HOW should you approach companies now? Why would companies even talk to you? Where would you look? These are questions that job seekers have been asking themselves over the past few months.
The first step in such times of change is to accept the changes. Next, give yourself a time frame to talk to people in your industry whom you respect to get a sense of where your industry is heading and the relative prospects of working in different companies.
Networking now involves a more cautious management of conversations that focuses on the person you are conversing with more than your situation.
Ask: How are you doing? How is your company handling the current environment? Which companies do you think are best positioned to deal with the current situation? Who seems positioned to do well going forward? What work needs to get done in the short term?
Talk with two or three people more senior than you about their take on your industry and where and how your skills could be best utilised. Conversations with recognised mentors can help clarify your skills and strengths as well as help you ascertain where you fit best in the evolving market.
Some smaller companies are often looking to meet people who have left larger companies. You will need to sound out these organisations to get a sense of their business model, leadership team and financials and to see if one of them could be the right company for you.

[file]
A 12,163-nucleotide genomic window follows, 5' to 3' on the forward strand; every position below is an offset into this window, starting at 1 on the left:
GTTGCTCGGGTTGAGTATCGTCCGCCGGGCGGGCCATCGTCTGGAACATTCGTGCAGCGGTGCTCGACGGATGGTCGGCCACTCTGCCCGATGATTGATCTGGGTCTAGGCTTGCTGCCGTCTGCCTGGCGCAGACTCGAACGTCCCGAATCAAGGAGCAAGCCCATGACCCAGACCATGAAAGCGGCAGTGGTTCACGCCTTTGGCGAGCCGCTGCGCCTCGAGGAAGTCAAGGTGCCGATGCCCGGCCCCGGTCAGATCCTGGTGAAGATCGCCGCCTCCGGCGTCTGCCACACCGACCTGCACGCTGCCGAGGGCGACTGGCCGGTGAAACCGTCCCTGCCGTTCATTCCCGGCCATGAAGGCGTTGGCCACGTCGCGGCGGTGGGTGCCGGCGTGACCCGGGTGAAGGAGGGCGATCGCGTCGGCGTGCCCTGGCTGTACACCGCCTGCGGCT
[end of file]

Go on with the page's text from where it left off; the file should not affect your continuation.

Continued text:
Few companies are recruiting in volume right now, but some are meeting with job seekers and hiring again. There are opportunities right now in IT, finance and operations — areas which need attention and people, no matter what is happening in the economy.
Many individuals are considering exploring career alternatives. Career transitions work best when there is some transferability of skills. It is easier to change either function or industry, but not as easy to change both.
Skills such as IT, human resources and accounting can be more readily transitioned between industries than skills that are based on a subject matter expertise within a particular industry.
Individuals with those industry-specific knowledge bases are best suited to transition to a different type of organisation within the broader industry category. People sometimes also use these times to enhance their skills by furthering their training or education and business school applications generally increase.
The basic job search
The following questions you should ask and answer are based on the principles of a good job search and career management that apply at any stage in the economic cycle. They will help you to analyse your strengths and identify gaps in your skills set and knowledge that you need to fill.
What are your key skills, assets and deliverables? Do you best express them on paper or when you meet people?
Who do you know and who can you get to know, to give you insights and contacts in companies?
What skills and knowledge will make you more marketable going forward? How do you best acquire those skills and knowledge in a specific amount of time?
What are the needs of your industry going forward?
What companies are best positioned to do well in the next year to two?